Erwin L. Pincus, Harry Fischer, Philadelphia, for appellant.
Ralph C. Donohoe, Philadelphia, for appellee.
Before Rhodes, P. J., and Dithrich, Ross, Arnold and Fine, JJ.
[ 166 Pa. Super. Page 384]
Joseph F. Connolly died April 20, 1948, leaving a holographic will which bequeathed 'To Curtis N. Pfau 25 shares of stock in the Curtis Publishing Company * * *' The legatee is a minor, unrelated to testator. Testator, at his death, owned 21 shares of preferred and 53 shares of common stock in the Curtis Publishing Company. The auditing judge held the bequest was a general legacy and awarded to the legatee's guardian 25 preferred shares, thereby requiring the estate to purchase four additional preferred shares out of its general assets.
Mary C. Connolly, appellant, testator's sister and sole heir and next of kin, filed exceptions to the adjudication contending that (1) testator's use of the word 'stock' was ambiguous and the gift must fail for want of certainty, (2) if the gift is unambiguous, the word 'stock' was intended to mean common stock and not preferred stock, and (3) the auditing judge erred in invoking the doctrine of selection to a bequest which is concededly not specific. The court en banc (the auditing judge dissenting) dismissed her exceptions and concluded that the bequest was a demonstrative legacy and accorded the legatee the right to select out of the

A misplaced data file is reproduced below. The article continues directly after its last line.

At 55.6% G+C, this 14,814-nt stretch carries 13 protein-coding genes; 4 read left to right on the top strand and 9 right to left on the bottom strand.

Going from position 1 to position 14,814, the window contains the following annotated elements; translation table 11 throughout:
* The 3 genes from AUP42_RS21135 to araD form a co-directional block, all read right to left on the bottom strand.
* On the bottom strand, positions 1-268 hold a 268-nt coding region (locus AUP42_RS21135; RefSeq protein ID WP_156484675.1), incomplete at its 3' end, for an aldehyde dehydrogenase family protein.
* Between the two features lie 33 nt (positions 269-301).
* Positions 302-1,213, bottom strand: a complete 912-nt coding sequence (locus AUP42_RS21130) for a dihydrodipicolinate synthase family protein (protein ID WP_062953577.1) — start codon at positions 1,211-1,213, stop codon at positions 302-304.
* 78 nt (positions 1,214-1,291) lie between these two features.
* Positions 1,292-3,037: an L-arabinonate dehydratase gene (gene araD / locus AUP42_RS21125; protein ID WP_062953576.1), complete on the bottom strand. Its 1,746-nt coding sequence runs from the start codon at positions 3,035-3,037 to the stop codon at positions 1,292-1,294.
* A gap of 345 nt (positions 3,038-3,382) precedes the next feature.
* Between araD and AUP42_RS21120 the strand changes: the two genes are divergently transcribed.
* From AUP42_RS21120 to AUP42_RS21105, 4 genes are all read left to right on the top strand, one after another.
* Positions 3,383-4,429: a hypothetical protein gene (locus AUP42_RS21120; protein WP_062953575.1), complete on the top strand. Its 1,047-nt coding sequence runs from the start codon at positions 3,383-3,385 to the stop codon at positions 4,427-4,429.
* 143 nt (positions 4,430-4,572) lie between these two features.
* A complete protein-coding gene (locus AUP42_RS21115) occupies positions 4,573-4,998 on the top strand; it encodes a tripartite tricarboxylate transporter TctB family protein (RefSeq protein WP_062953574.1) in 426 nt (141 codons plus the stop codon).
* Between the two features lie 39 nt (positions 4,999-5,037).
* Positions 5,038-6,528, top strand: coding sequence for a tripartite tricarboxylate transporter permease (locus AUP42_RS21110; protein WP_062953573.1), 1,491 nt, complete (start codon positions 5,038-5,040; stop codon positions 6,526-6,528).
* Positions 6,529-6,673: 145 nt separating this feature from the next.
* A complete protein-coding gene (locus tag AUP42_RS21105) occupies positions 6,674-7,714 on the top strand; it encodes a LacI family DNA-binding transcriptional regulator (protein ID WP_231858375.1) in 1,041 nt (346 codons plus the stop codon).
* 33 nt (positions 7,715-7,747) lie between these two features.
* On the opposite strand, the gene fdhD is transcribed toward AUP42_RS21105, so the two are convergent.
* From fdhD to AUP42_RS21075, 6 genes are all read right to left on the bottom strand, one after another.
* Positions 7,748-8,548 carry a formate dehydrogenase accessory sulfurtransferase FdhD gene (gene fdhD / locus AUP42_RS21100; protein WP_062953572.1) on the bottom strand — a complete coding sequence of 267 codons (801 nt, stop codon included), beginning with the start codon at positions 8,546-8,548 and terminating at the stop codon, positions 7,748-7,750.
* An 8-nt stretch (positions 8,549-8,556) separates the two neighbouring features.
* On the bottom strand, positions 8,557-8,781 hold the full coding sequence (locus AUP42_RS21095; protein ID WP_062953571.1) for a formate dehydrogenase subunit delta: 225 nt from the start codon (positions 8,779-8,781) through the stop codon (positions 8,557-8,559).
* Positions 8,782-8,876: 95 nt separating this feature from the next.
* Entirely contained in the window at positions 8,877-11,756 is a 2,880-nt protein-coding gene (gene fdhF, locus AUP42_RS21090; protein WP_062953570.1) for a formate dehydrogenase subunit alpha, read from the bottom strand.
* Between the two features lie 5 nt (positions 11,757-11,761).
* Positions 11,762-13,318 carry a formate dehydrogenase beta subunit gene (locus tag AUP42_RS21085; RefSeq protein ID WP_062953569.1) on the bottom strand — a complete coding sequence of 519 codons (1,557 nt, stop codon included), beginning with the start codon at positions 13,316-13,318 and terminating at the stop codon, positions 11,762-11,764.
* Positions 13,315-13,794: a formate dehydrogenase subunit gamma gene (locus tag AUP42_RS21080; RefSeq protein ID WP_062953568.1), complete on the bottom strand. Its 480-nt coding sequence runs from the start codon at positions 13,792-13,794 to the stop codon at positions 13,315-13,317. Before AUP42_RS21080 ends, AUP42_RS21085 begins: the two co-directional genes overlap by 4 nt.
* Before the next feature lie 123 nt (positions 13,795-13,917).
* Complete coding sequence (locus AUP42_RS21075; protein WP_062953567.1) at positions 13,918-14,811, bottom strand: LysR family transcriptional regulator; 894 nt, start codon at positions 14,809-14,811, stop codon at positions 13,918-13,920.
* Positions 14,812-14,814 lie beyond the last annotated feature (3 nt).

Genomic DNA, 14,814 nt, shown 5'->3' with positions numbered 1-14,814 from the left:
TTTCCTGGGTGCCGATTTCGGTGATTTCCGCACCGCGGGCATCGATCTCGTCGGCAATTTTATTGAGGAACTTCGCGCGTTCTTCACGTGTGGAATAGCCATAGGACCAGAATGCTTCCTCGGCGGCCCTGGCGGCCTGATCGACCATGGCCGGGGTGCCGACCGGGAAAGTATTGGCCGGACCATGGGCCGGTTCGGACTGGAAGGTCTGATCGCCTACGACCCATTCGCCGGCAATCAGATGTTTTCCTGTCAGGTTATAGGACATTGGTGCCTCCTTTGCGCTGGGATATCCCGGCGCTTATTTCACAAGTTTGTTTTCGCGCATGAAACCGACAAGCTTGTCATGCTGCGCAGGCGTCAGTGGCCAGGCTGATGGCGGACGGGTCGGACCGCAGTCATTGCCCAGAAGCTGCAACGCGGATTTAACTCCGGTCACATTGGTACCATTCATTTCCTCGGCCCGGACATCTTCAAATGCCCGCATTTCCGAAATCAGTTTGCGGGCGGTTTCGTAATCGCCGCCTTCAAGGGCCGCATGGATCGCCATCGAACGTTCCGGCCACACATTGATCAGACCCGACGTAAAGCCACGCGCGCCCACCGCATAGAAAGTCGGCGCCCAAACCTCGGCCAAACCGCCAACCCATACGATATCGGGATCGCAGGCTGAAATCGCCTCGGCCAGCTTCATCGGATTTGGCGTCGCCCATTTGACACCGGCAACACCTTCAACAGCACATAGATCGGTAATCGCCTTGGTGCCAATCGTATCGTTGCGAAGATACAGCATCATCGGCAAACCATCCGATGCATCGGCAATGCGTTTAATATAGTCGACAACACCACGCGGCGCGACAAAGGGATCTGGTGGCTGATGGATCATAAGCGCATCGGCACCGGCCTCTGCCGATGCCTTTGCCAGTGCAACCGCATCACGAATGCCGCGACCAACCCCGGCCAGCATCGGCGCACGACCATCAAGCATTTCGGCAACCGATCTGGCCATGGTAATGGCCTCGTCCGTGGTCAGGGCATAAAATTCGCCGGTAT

[ 166 Pa. Super. Page 385]
securities owned by the testator at his death those which were most advantageous to the legatee, to wit, 21 shares of preferred and four shares of common stock. From the dismissal of her exceptions, Mary C. Connolly has appealed.
Testator wrote his will in 1943 while he was in the military service. He previously had been employed by the Curtis Publishing Company. Under a stock purchase plan with that company he had agreed to buy 25 shares of its preferred stock, 63 shares of its common stock and some debentures. He never completed the purchase but subsequent to the execution of his will he elected to take 21 shares of preferred and 53 shares of common stock for which he had already paid.
Appellant's contention that the word 'stock' as used in the legacy is ambiguous is without merit for '* * * 'a subject exists which satisfies the terms of the will, and to which [it is] perfectly applicable. * * *'. In re Mizener's Estate, 262 Pa. 62, 65, 105 A. 46, 47.
The legacy in question is a general and not a specific legacy. It lacks words characteristic of a specific legacy. The testator did not employ possessive words such as my, which I hold, etc. Cf. Blackstone v. Blackstone, 3 Watts 335, 27 Am.Dec. 359; In re Horn's Estate, 317 Pa. 49, 51, 175 A. 414, 97 A.L.R. 1029; In re Crawford's Estate, 293 Pa. 570, 143 A. 214. Moreover, it is the only legacy in the will that does not have specifying words. The testator used the word 'my' when he bequeathed 'my Social Security and Old Age Pension money,' and when he gave 'my one-half of the bungalow * * *.' Where, as here, there is a bequest of a number of shares of stock of a designated corporation without further explanation and without more particularly referring to and indicating the identical shares to be bequeathed, the gift is construed as a general legacy and ...